Thursday, November 27, 2014 (Thanksgiving)
Who helped today:
What we did:
Today, we finally got to install the fascia and rake boards underneath the eaves and the gable edge that I have been carefully cutting, preparing and staining off and on for the past couple of weeks.
As final prep for installation, I opened my last can of stain yesterday and went about staining the exposed rafter ends and all the plywood hanging off the edge of the eaves and the gable. It was Sheila’s idea to do this and it was a little bit of extra work, but I think it looks great and I’m glad I did it.
The installation went pretty much as expected and I’m happy with the result. When I was installing the first rake board, I had a little difficulty figuring out where to put the ladder and where to stand so I could properly reach all the places I need to screw the boards together. However, by the last rake board, I knew what to do and everything went surprisingly quickly. The 17 foot fascia boards underneath the eaves were easier. I installed the first one with Sheila’s help. She held one end while I screwed in the other end. By the time I was ready to install the last fascia board on the left side of house both Joy and Andrew were here to help. They were able to hold both ends while I screwed everything in. That one only took me about 15 minutes. I’m really happy with the final results. I think the fascia and rake boards turned out great and that they add a lot of character to the house.
It was really nice to have joy and Andrew here to help yesterday. I felt bad because I didn’t keep both of them completely busy the whole time they were here. However, it was really useful to have extra sets of hands when I was up on the ladders installing the fascia and rake boards. Instead of having to juggle the drill and the impact driver together on top of the ladder, Joy or Andrew could just end me whatever I needed when I needed it. It made the whole process so much easier and is a big part of the reason the last fascia boards went up so much more quickly than the first.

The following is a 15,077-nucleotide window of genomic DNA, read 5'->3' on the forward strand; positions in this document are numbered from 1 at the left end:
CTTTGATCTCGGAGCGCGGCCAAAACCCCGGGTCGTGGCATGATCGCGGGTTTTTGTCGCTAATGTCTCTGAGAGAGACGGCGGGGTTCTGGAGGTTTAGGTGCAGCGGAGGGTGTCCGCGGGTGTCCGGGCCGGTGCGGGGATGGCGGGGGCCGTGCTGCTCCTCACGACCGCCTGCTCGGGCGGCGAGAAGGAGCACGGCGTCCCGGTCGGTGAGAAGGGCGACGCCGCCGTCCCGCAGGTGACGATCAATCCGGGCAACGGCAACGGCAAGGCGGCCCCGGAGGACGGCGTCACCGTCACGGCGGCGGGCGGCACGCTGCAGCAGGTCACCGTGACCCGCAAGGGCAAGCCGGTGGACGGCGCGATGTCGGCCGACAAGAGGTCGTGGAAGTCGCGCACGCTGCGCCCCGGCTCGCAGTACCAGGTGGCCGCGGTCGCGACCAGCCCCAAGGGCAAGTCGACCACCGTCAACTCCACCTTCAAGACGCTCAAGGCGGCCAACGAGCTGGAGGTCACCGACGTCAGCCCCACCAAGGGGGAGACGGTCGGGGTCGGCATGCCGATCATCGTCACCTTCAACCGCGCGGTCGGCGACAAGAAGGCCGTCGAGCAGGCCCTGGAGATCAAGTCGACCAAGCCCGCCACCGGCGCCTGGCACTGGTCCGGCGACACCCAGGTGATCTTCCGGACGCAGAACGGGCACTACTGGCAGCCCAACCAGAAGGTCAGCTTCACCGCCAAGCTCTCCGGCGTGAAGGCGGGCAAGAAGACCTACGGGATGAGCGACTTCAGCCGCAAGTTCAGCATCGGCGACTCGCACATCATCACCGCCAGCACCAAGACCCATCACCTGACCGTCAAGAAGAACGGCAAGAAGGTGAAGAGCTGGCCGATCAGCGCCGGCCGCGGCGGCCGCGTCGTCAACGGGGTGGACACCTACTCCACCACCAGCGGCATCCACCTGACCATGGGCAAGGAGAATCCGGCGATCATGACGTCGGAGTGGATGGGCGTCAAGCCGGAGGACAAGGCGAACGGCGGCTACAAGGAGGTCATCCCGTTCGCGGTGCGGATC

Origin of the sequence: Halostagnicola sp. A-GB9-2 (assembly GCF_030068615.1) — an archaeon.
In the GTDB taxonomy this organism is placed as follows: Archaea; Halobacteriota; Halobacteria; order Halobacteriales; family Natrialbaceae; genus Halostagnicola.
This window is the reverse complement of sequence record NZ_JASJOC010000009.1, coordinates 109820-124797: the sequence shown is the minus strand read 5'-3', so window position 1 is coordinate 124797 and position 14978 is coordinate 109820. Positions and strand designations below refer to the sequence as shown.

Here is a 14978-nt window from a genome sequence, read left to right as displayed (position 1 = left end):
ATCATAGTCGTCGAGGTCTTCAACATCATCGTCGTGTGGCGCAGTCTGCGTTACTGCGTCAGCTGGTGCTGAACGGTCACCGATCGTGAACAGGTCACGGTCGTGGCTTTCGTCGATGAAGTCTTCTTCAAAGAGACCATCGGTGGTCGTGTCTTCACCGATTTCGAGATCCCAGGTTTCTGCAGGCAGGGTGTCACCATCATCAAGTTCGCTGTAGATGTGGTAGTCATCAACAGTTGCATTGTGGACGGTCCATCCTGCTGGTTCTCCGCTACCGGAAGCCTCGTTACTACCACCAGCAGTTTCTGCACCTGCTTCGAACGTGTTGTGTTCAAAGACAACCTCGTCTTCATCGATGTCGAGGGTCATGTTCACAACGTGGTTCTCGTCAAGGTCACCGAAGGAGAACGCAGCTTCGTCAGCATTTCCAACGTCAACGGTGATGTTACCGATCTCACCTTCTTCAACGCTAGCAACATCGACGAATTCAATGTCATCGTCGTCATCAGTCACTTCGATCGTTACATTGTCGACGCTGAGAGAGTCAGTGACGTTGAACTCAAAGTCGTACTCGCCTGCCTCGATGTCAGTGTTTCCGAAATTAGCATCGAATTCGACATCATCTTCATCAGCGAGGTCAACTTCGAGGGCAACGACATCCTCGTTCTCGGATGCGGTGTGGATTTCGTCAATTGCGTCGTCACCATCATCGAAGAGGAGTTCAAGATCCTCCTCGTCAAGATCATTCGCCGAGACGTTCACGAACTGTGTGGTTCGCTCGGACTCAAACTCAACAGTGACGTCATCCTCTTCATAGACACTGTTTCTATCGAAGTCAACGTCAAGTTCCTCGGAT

When Joy and Andrew were not busy handing me the tools I needed to install the fascia or rake boards, they took turns cutting up more of my metal roofing to length. That’s not an easy job. I told Andrew he probably wouldn’t be able to do more than one panel before getting too frustrated and tired to continue. I guess he saw that as a challenge, because he kept working on it off and on all day. Now I have five of my six panels cut to length. Only one more to go!
Today’s tiny epiphanies:
- I discovered today that the fascia board under the eaves should be installed before permanently installing the rake boards under the gable or cutting the rake boards to size. Doing the installation in any other order makes it very difficult to get the rake board marked and cut to exactly match the profile of the fascia board.
- Your local lumberyard should be able to sell you 1 x 6 cedar boards in just about any length. This is great because it means you can get a single fascia board that will cover the entire length of your tiny house without any seams (just make sure you order it longer than you need and cut it to the correct size).
Problems we ran into:
Other than figuring out the best way to stand on the ladder and put screws into my rake boards, I really didn’t have any problems today. That means it was a good day.
Favorite parts of the day:
This is a tossup. I really enjoyed standing back and admiring the newly installed fascia and rake boards. However, I think my favorite part of the day was sitting down to a nice Thanksgiving meal in my dining room (the dining room of my not so tiny house) with good friends, including most of the people that had helped me with the tiny house this year.